Taliban gunmen kill 9 at Kabul luxury hotel


KABUL, Afghanistan — A Taliban assault on a luxury hotel killed nine people, including four foreigners, Afghan officials said Friday, revising upward the number reported killed, as questions swirled around a security lapse at what was believed to be one of the capital’s safest locations.

The dinnertime attack Thursday in the Kabul Serena Hotel claimed the lives of a well-known Afghan journalist and his family, including two children who were shot in the head, according to accounts from Afghan officials and friends of the family.

The four teenage assailants, who were waved into the hotel by security guards and passed through metal detectors despite having handguns hidden in their socks, were shot dead by police.

Officials said initially that no one besides the attackers was killed, but they revised their account Friday as questions mounted about how the gunmen were allowed into the hotel.

Interior Ministry spokesman Sediq Sediqi said at a news conference that the hotel’s security had been “a failure,” and that investigators would look into whether the Serena’s own guards were complicit.

“When you get to the hotel, there are lots of security guards and lots of checks,” Sediqi said. “They have the necessary equipment to find where those pistols were hidden.”

The attack came on the eve of Nowruz, the Persian new year widely observed in Afghanistan, and pierced the security that had surrounded the Serena, a posh, carefully landscaped enclave for foreign diplomats, businessmen and Afghan officials where the $350-a-night rooms were all booked two weeks before a crucial presidential election here.

The Taliban has vowed to use violence to disrupt the April 5 election and said it would target anyone who participates.

There have been other attacks in the Afghan capital on locations popular with foreigners. In January, militants staged a commando-style raid on a Lebanese restaurant in Kabul that killed 21 people, including 13 foreigners.

Officials said that the four foreigners killed at the Serena were citizens of New Zealand, Canada, India and Pakistan.

The French news agency Agence France-Presse said that one of its reporters, Sardar Ahmad, who ran a popular Twitter feed under the name Pressistan, was killed along with members of his family. “Our sadness is immense,” the agency said in a statement.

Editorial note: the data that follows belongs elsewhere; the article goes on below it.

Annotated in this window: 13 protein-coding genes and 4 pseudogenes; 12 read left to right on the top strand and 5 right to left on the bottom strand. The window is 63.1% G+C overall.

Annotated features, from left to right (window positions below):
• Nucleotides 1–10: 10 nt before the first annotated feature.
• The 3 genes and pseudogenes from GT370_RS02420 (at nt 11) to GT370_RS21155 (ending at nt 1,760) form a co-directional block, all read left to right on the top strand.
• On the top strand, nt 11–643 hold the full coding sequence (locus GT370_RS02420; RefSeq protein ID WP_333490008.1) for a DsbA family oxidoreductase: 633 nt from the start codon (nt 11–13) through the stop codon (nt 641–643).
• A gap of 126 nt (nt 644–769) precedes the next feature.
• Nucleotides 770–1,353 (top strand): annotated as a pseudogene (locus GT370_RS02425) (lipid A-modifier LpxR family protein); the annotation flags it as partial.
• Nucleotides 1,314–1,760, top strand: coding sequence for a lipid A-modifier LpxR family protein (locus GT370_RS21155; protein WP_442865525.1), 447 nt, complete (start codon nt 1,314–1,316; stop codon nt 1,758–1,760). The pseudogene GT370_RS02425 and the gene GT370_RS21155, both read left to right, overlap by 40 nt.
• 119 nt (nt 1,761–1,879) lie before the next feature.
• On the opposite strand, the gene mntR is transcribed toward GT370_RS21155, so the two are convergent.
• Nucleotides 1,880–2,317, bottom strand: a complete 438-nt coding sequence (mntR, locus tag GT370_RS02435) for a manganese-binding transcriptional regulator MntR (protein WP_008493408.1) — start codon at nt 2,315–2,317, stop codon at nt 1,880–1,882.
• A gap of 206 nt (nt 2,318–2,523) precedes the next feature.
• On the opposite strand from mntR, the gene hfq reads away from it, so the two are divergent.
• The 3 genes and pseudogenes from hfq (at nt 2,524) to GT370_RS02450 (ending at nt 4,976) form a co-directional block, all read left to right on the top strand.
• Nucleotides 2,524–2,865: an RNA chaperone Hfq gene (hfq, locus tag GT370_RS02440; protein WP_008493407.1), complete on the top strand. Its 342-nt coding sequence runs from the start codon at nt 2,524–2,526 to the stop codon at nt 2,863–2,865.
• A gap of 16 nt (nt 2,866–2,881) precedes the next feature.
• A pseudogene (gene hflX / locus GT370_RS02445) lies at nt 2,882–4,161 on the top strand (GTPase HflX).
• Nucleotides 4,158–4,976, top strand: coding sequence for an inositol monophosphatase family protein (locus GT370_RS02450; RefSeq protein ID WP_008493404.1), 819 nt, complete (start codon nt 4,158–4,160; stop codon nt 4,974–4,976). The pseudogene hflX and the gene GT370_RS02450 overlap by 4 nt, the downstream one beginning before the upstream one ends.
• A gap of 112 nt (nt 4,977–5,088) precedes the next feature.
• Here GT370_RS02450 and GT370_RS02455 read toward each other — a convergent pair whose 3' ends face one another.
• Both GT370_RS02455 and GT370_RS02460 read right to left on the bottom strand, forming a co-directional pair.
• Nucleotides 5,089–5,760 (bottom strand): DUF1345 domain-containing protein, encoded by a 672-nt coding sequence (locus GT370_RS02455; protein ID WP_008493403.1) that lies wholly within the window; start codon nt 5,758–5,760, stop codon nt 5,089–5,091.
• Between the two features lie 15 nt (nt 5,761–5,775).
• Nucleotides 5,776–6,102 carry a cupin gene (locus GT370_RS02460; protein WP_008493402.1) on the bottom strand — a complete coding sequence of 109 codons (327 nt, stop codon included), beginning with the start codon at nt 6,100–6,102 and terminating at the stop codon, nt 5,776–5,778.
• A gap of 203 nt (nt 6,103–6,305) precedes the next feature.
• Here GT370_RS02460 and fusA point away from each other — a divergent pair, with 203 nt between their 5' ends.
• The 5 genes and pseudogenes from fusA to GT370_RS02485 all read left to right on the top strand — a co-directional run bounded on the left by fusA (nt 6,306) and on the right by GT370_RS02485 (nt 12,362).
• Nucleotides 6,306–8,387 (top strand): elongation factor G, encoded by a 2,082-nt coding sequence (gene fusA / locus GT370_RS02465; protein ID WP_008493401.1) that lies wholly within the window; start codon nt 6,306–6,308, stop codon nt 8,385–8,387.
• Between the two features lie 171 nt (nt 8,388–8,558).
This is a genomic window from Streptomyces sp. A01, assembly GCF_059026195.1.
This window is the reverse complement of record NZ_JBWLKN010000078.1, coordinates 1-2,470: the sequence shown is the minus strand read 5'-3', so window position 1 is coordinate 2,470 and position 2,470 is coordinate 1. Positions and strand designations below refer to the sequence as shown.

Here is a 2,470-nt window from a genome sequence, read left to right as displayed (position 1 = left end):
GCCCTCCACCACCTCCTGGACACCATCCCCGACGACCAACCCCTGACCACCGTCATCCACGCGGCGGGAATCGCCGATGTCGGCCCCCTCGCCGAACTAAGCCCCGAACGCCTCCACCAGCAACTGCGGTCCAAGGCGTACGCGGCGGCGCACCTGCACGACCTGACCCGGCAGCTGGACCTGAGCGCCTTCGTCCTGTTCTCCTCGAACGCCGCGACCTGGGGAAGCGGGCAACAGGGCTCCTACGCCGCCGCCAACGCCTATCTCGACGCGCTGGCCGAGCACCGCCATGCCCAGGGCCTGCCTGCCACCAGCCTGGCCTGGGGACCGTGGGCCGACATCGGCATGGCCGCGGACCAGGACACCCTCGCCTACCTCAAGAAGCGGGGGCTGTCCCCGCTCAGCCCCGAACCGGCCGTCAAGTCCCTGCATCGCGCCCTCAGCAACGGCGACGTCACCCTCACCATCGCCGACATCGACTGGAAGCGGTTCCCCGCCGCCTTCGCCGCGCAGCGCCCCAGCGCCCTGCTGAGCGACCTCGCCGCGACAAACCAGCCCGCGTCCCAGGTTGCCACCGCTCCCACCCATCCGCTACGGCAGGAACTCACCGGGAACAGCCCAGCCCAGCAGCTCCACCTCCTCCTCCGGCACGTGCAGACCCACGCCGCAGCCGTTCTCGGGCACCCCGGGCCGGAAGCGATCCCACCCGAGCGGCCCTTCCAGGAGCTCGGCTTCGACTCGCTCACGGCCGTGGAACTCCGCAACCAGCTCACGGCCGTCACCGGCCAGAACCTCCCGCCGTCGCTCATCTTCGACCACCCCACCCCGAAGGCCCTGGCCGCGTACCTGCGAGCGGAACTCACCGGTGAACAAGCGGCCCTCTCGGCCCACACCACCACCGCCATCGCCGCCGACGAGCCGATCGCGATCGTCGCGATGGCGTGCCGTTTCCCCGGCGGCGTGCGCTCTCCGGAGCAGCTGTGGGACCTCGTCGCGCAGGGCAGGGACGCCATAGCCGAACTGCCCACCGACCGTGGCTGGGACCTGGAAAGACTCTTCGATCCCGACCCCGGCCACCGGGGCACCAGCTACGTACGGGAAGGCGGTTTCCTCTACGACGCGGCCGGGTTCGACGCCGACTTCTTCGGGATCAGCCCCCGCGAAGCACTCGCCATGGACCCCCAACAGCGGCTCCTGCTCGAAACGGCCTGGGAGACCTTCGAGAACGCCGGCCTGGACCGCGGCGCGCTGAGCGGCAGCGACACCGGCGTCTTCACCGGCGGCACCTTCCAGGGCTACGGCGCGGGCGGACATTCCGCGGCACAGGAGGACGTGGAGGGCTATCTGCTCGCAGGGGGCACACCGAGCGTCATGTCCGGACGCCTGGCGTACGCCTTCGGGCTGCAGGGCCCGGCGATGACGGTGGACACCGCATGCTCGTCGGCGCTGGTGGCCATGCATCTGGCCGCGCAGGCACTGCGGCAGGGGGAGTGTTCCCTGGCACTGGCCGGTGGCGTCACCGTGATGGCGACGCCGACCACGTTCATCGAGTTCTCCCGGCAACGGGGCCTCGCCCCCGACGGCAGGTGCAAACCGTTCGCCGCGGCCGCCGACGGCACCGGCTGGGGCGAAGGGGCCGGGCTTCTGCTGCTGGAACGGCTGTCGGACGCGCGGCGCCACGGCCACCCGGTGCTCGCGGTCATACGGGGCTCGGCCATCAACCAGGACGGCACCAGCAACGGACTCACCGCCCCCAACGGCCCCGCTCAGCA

The Afghan reporter was a fixture in Kabul’s media circles, and friends, colleagues and members of the Afghan political elite immediately took to Twitter to express their grief.

Abdul Rashid Dostum, a vice presidential candidate and former warlord, tweeted: “We are very saddened that a veteran journalist Ahmad Sardar along with his wife lost their lives in Serena hotel attack. Rest In Peace!”

“The killing of Ahmad, his wife and two children is the biggest crime and a painful tragedy,” Afghan President Hamid Karzai said in a statement.

The United Nations mission in Afghanistan issued a statement saying, “The indiscriminate attacks on civilian locations are breaches of international humanitarian law.”

Six people were injured at the Serena, including a child, two Afghan soldiers and a member of parliament, Sediqi said. Friends of Ahmad said the injured child was also his.

In a separate incident, explosives planted in a water bottle detonated Friday morning at a Nowruz celebration in southern Kandahar province, killing one police officer and injuring five others, Interior Ministry officials said. Eight civilians were also wounded in the explosion, the Kandahar media office said.

(Baktash is a Los Angeles Times special correspondent. Times staff writer Bengali reported from Mumbai, India.)

 

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